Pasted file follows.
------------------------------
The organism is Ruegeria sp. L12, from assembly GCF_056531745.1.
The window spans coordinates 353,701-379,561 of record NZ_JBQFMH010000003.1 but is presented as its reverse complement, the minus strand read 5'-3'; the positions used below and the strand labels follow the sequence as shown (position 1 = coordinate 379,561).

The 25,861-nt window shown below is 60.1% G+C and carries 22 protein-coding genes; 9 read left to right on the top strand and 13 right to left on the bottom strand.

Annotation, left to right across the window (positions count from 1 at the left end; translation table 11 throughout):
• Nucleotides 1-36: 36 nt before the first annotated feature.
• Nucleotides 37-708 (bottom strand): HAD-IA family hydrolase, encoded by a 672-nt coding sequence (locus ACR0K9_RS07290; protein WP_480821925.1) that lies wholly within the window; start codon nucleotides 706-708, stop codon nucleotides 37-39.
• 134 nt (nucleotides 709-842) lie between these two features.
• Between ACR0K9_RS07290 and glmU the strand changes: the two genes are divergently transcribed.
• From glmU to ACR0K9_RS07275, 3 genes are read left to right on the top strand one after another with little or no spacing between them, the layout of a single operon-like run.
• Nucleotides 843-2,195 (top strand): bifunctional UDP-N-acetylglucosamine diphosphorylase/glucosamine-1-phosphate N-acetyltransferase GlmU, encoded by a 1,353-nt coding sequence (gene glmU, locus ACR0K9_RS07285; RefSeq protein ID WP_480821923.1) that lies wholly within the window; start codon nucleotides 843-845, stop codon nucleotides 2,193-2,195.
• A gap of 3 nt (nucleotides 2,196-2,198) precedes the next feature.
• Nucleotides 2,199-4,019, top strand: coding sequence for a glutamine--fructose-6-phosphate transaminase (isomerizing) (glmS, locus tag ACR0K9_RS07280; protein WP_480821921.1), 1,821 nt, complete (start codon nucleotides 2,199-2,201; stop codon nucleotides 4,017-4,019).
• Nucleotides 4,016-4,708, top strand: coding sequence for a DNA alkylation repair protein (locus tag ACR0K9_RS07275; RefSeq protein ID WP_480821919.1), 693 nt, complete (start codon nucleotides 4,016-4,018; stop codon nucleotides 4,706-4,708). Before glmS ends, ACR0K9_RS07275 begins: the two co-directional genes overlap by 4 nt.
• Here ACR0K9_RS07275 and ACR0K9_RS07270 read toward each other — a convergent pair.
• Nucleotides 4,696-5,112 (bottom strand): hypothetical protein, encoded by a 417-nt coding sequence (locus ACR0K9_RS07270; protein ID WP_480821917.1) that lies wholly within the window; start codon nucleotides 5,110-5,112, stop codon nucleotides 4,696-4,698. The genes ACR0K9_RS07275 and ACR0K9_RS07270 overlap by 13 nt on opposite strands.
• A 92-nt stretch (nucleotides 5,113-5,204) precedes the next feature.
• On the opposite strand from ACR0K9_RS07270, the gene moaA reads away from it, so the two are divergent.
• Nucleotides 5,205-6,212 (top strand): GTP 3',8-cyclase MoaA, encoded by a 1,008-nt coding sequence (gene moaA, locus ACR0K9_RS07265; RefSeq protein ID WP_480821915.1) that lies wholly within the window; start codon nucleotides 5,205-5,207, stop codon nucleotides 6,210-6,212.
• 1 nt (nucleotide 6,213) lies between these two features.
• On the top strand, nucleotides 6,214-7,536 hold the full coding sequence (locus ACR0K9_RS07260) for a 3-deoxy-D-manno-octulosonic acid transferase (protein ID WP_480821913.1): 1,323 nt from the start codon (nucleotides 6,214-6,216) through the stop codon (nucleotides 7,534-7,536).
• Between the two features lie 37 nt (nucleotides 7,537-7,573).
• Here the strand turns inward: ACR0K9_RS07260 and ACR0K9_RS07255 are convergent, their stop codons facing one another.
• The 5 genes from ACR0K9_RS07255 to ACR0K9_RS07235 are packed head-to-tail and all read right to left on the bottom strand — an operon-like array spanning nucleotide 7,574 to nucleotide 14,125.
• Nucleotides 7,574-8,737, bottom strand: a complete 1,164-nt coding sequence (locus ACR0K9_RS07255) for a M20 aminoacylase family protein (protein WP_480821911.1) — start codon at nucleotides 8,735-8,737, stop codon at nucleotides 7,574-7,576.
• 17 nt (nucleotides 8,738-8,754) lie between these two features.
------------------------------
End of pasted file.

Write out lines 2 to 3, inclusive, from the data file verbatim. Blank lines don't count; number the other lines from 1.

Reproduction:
The window spans coordinates 353,701-379,561 of record NZ_JBQFMH010000003.1 but is presented as its reverse complement, the minus strand read 5'-3'; the positions used below and the strand labels follow the sequence as shown (position 1 = coordinate 379,561).

The 25,861-nt window shown below is 60.1% G+C and carries 22 protein-coding genes; 9 read left to right on the top strand and 13 right to left on the bottom strand.